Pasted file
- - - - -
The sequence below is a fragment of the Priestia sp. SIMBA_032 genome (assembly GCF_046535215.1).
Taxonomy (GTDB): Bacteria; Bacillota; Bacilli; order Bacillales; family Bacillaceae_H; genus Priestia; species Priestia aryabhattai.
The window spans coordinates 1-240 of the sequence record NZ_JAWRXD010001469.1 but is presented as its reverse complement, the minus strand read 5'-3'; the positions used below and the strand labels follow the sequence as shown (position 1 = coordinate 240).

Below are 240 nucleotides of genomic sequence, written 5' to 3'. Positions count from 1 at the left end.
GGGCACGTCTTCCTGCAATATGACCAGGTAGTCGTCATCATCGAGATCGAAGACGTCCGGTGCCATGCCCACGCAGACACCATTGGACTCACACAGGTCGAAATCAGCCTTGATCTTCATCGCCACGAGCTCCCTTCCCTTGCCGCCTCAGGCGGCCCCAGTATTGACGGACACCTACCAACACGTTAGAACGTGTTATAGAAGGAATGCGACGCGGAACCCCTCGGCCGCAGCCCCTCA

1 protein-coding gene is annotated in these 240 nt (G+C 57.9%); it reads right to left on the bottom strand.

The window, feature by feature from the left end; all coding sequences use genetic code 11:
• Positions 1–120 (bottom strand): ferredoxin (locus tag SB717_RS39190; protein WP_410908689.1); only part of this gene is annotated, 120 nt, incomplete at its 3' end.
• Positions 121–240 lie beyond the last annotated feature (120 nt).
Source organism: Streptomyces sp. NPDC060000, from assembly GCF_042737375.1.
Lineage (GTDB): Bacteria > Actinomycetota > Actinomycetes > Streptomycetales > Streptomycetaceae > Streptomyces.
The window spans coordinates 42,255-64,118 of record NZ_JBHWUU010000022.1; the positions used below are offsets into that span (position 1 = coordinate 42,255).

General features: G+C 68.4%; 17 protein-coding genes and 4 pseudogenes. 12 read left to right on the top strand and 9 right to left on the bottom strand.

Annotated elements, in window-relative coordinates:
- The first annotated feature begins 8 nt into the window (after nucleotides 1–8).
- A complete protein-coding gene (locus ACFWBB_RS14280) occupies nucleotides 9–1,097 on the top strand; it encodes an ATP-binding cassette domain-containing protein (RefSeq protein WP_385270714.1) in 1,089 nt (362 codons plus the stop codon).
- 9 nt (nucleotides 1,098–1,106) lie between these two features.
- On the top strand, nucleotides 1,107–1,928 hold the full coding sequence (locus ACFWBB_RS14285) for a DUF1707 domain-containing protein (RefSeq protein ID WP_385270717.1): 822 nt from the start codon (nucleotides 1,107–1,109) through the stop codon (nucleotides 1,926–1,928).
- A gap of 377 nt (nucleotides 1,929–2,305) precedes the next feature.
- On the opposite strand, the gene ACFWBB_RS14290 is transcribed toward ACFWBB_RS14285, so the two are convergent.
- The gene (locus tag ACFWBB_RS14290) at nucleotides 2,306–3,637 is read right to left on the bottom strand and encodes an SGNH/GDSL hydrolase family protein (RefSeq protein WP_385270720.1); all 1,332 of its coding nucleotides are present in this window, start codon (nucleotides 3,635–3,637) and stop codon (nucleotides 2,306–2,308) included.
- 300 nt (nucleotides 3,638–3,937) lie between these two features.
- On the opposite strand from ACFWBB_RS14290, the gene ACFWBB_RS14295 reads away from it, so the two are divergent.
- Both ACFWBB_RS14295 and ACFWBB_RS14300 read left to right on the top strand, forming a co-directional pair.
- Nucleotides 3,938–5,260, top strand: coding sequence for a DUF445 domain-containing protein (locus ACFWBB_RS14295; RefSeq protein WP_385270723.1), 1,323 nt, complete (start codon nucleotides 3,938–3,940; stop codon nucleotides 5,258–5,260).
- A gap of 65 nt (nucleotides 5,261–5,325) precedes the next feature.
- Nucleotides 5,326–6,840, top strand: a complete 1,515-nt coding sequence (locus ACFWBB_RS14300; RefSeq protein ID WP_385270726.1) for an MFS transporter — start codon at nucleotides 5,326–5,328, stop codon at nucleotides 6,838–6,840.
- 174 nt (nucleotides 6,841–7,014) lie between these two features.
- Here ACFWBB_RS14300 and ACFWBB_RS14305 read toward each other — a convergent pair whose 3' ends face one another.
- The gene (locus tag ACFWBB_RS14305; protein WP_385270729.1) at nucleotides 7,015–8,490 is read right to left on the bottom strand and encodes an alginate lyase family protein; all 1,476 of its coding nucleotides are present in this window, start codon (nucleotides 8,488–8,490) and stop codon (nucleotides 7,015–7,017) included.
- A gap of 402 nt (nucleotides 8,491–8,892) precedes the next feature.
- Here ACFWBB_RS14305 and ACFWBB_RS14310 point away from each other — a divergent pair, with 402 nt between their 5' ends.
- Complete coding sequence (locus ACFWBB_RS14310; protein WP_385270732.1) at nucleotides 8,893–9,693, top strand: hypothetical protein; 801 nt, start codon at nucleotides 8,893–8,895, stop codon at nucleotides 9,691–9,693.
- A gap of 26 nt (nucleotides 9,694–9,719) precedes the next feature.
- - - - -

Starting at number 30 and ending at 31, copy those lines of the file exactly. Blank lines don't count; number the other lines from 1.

- The gene (locus tag ACFWBB_RS14305; protein WP_385270729.1) at nucleotides 7,015–8,490 is read right to left on the bottom strand and encodes an alginate lyase family protein; all 1,476 of its coding nucleotides are present in this window, start codon (nucleotides 8,488–8,490) and stop codon (nucleotides 7,015–7,017) included.
- A gap of 402 nt (nucleotides 8,491–8,892) precedes the next feature.